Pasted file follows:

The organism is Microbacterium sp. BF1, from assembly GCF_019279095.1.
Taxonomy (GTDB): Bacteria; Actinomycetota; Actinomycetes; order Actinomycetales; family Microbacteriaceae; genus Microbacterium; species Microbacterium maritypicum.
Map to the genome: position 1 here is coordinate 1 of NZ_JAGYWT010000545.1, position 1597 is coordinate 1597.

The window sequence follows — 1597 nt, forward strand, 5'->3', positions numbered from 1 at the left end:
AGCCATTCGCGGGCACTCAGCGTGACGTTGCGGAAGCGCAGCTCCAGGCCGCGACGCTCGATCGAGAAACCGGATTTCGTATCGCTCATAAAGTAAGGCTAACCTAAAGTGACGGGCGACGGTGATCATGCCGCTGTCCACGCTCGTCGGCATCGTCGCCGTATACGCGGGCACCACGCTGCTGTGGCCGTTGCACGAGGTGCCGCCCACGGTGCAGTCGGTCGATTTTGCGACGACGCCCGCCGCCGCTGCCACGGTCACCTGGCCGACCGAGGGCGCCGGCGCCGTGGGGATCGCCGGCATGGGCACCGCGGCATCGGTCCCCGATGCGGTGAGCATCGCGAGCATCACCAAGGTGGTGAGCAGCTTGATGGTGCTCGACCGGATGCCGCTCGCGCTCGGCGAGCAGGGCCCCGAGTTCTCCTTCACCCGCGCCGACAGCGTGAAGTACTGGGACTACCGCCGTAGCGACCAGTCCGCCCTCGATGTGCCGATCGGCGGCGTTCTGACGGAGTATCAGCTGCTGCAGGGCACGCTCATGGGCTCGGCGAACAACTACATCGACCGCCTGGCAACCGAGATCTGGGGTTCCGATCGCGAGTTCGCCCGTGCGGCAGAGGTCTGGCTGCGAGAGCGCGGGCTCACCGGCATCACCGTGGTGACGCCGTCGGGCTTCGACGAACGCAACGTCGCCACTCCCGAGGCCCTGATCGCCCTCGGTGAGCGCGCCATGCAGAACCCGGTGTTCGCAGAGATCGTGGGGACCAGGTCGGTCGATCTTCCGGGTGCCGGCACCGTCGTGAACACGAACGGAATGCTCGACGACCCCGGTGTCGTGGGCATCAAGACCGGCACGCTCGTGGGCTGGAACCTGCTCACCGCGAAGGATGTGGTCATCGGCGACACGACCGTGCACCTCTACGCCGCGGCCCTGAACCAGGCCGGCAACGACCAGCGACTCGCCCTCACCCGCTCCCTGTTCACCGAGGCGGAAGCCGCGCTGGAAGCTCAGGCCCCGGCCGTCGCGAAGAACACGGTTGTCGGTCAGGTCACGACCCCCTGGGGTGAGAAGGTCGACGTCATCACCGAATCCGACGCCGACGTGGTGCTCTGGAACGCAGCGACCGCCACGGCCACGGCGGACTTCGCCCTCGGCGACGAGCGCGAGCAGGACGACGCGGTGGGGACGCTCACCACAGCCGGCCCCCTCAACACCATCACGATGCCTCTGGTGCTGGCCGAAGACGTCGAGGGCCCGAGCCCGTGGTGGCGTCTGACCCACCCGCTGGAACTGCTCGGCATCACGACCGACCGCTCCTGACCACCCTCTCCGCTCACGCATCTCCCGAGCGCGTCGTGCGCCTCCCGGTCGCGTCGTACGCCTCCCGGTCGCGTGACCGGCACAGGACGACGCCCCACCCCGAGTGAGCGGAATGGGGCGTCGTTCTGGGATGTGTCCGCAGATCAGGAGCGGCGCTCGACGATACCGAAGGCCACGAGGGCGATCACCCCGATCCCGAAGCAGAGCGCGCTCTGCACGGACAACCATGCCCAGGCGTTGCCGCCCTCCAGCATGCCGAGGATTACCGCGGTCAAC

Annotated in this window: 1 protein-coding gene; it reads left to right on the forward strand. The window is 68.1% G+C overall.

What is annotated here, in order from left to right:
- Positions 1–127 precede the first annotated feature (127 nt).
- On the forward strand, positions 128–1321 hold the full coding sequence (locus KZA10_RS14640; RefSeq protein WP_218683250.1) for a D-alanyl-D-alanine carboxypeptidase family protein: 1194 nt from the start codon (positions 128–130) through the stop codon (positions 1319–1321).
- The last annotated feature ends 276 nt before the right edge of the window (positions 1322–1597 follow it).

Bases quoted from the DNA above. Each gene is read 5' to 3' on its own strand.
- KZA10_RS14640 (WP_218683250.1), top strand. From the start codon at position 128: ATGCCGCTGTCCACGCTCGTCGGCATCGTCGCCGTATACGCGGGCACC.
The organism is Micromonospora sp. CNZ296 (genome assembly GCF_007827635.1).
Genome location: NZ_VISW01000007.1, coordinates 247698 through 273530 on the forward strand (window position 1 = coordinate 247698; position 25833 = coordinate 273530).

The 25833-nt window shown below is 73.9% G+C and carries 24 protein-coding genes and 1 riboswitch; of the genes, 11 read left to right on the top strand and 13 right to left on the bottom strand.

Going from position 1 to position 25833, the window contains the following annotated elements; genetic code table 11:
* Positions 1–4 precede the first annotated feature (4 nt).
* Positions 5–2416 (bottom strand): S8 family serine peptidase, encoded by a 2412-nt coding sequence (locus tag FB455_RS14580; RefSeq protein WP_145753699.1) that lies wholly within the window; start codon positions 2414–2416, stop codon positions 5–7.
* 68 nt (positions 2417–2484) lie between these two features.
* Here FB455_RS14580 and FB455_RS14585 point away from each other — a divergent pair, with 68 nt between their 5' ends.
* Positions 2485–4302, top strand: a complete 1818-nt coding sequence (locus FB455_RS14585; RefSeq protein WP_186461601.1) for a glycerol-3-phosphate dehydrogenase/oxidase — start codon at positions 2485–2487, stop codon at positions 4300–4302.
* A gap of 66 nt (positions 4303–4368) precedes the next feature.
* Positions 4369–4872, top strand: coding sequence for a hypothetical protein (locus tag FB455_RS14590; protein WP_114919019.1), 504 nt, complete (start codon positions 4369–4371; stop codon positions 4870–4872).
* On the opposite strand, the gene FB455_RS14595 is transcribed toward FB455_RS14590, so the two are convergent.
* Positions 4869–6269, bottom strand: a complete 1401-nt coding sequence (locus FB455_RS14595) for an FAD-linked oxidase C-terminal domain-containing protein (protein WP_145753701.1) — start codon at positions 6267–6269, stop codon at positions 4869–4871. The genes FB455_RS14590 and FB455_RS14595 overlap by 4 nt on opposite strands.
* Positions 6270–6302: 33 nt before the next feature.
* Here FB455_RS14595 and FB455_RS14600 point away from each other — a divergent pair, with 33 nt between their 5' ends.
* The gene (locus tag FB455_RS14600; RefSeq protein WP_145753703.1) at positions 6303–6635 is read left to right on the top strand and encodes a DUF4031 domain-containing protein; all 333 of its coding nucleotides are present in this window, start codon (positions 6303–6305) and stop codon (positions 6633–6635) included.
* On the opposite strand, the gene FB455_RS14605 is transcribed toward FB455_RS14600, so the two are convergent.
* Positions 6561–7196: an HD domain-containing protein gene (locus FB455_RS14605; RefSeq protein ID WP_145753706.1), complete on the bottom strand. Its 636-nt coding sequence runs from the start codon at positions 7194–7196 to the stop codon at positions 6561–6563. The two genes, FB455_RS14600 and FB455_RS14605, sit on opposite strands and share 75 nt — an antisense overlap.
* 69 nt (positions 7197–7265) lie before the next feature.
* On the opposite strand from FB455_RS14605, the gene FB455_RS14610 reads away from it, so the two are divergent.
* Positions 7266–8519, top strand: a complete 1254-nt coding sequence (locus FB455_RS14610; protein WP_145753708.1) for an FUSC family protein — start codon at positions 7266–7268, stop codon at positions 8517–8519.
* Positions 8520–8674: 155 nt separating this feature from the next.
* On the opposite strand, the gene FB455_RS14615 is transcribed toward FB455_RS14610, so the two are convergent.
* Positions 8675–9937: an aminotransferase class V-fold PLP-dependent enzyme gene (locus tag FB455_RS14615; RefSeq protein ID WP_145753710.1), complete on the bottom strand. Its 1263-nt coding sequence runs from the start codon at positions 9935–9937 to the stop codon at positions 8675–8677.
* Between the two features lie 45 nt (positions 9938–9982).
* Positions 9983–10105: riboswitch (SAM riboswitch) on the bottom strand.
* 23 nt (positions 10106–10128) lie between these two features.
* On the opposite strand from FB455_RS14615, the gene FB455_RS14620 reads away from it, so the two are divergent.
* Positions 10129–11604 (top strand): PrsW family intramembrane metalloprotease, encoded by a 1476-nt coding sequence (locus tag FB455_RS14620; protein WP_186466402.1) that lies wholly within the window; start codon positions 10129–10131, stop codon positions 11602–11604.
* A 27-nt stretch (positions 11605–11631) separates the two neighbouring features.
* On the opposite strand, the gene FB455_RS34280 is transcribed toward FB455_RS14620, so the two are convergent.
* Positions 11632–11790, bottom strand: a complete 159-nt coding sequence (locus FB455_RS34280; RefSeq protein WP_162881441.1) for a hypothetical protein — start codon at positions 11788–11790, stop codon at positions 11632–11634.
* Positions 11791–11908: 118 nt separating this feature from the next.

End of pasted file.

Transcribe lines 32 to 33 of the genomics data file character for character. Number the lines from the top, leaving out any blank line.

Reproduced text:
* On the opposite strand from FB455_RS14605, the gene FB455_RS14610 reads away from it, so the two are divergent.
* Positions 7266–8519, top strand: a complete 1254-nt coding sequence (locus FB455_RS14610; protein WP_145753708.1) for an FUSC family protein — start codon at positions 7266–7268, stop codon at positions 8517–8519.